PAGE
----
Aminocaproic acid (EACA) availability has recently been decreased whereas tranexamic acid (TXA) is still available as an antifibrinolytic agent to decrease blood loss associated with procedures involving cardiopulmonary bypass (CPB) by inhibiting plasmin mediated platelet activation. Given that the clinical inclination is to substitute TXA for EACA, we sought to compare the antifibrinolytic efficacy of the two agents using the clinically accepted molar ratio of EACA:TXA (7.9:1) that prevents platelet activation in a viscoelastic based system under a variety of conditions in human plasma; 25–50% therapeutic concentration (EACA 32.5–65 µg/ml, TXA 5–10 µg/ml) in the presence of 1500–3000 IU tissue-type plasminogen activator, with 0–50% dilution of plasma with buffer. In all equipotent concentrations, TXA provided superior antifibrinolytic action compared to EACA. It is hoped that this work will serve as a rationale to further investigate these and other similar agents, especially now in a time of unpredictable unavailability of key medications needed to optimize patient care. It is also our wish that these data assist perfusionists, anesthesiologists and cardiothoracic surgeons with their consideration of using an antifibrinolytic agent when managing complex patients with hypercoagulable states (e.g., ventricular assist device explant, infective endocarditis) undergoing CPB.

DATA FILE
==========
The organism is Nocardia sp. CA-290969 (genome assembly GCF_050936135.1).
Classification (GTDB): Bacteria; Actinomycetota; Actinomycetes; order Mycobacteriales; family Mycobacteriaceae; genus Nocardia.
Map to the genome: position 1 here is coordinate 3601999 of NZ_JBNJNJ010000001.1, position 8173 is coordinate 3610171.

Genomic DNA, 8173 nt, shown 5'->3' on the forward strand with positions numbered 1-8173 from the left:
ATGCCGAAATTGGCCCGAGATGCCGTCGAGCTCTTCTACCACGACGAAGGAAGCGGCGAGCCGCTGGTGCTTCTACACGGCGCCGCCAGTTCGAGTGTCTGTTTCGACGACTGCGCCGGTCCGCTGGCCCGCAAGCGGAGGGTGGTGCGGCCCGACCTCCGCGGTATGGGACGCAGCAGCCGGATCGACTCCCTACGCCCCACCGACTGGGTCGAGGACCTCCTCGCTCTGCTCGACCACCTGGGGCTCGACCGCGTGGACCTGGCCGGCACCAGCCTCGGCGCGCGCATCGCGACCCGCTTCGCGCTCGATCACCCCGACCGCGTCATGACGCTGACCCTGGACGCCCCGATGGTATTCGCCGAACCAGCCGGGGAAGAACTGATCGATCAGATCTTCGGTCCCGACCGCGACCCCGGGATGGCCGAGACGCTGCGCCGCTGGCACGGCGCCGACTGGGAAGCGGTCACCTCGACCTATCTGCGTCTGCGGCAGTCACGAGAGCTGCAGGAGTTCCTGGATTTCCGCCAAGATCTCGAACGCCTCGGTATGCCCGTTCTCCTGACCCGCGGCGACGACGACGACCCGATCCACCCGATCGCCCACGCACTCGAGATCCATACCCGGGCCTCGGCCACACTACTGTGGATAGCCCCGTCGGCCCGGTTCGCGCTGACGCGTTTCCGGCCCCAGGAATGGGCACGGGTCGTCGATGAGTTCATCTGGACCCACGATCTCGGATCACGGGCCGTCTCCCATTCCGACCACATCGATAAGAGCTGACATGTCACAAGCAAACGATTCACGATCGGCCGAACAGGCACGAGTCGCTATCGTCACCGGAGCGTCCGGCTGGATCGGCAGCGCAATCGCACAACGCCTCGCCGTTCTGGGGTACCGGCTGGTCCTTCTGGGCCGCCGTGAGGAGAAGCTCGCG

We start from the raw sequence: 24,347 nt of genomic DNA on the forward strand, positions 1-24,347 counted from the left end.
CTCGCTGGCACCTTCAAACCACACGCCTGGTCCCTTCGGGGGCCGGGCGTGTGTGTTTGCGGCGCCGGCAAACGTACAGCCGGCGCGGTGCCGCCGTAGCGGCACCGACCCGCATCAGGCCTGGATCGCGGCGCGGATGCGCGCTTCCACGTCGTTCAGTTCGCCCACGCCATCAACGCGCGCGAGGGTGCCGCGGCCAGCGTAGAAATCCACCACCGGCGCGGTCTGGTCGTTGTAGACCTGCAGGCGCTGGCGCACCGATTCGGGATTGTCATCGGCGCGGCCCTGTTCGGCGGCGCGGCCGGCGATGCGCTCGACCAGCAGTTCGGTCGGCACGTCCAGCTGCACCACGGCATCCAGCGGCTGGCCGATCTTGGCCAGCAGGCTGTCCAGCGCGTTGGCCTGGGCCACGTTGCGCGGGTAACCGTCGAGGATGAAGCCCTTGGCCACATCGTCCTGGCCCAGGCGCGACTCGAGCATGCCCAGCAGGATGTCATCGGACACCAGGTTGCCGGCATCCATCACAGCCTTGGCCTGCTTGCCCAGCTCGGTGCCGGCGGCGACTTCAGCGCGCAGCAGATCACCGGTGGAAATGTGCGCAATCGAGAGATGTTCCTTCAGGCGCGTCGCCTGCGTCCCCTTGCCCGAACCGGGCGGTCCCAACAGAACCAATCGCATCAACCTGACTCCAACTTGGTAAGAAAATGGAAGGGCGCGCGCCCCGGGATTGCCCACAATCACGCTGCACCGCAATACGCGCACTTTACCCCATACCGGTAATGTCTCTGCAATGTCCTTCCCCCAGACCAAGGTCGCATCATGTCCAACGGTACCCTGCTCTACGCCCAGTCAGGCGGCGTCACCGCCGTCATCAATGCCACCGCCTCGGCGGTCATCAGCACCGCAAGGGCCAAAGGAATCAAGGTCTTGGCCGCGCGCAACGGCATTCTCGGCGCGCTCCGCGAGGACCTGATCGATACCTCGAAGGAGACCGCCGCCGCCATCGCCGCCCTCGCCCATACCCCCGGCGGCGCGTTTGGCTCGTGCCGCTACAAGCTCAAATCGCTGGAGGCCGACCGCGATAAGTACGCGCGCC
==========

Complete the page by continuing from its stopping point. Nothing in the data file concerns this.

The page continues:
- Aminocaproic acid
- Antifibrinolytic agent
- Tissue-type plasminogen activator
- Tranexamic acid
ASJC Scopus subject areas
- Cardiology and Cardiovascular Medicine